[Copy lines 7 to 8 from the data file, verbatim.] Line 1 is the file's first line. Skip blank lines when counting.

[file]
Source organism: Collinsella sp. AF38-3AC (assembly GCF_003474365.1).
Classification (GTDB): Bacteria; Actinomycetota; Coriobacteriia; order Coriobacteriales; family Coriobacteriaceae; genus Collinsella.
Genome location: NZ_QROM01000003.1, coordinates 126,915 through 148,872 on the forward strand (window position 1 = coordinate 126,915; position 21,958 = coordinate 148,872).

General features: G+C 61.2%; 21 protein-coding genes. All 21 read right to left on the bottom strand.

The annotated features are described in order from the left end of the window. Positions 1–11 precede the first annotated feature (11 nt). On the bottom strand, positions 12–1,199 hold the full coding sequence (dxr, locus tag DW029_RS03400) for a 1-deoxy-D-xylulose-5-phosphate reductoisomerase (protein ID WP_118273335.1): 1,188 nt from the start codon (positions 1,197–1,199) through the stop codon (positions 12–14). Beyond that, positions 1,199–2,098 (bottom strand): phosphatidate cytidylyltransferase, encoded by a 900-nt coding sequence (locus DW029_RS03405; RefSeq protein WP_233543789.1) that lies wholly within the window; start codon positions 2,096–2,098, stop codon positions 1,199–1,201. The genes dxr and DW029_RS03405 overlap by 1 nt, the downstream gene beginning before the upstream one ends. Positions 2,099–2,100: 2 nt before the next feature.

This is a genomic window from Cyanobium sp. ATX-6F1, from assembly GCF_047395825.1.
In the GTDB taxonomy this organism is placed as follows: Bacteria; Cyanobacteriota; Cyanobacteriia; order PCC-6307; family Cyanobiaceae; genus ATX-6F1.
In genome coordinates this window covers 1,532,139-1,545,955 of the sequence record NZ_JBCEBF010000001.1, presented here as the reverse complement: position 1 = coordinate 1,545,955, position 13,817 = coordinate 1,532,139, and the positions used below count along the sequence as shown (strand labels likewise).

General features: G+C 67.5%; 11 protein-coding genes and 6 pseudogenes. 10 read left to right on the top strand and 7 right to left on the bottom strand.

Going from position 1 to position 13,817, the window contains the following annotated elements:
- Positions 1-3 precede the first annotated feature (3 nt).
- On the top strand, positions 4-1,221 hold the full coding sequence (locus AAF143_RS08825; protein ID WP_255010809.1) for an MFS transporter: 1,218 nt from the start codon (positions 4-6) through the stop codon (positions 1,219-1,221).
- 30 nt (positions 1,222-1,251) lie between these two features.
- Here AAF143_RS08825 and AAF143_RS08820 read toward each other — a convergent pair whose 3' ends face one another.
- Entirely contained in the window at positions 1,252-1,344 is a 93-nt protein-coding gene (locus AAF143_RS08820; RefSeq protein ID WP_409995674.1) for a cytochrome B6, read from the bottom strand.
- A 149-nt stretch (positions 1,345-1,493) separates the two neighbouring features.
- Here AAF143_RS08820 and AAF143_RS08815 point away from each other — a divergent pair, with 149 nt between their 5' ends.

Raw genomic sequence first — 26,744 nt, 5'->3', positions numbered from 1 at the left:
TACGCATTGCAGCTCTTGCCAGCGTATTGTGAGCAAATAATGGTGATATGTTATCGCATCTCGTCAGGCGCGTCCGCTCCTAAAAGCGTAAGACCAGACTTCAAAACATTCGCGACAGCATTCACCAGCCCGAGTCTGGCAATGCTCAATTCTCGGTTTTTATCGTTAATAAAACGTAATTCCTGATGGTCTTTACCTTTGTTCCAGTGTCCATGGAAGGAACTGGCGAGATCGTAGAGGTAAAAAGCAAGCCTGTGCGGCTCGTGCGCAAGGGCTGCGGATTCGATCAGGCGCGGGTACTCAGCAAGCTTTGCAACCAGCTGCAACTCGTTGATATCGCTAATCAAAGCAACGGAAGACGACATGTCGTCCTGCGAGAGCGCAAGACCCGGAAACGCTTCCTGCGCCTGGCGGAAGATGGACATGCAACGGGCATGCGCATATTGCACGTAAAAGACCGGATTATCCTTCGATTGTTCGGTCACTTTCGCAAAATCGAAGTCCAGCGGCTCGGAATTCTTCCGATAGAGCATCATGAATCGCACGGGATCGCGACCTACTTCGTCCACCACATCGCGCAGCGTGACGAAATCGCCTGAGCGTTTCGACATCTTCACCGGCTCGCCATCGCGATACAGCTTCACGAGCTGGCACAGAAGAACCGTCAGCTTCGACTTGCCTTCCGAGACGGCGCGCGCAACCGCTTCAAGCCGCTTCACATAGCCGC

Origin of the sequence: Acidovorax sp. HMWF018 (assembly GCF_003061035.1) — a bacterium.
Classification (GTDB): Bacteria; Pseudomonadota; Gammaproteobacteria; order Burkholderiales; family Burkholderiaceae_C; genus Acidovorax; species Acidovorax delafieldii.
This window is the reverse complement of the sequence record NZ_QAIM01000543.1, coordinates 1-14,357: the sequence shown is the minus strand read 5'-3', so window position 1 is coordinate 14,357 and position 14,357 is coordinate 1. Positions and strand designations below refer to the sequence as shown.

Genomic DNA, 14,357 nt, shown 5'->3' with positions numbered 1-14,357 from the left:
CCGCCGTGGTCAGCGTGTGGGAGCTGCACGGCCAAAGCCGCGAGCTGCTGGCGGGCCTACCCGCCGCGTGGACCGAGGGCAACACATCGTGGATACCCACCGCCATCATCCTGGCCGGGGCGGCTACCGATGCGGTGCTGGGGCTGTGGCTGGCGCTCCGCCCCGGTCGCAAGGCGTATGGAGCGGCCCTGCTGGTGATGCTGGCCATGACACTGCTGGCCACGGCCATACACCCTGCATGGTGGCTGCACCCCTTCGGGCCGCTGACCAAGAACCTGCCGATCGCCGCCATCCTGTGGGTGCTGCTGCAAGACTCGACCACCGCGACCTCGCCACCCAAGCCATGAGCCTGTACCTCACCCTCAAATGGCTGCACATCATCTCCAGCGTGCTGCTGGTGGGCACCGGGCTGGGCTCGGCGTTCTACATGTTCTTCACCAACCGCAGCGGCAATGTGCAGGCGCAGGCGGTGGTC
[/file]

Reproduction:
In the GTDB taxonomy this organism is placed as follows: Bacteria; Cyanobacteriota; Cyanobacteriia; order PCC-6307; family Cyanobiaceae; genus ATX-6F1.
In genome coordinates this window covers 1,532,139-1,545,955 of the sequence record NZ_JBCEBF010000001.1, presented here as the reverse complement: position 1 = coordinate 1,545,955, position 13,817 = coordinate 1,532,139, and the positions used below count along the sequence as shown (strand labels likewise).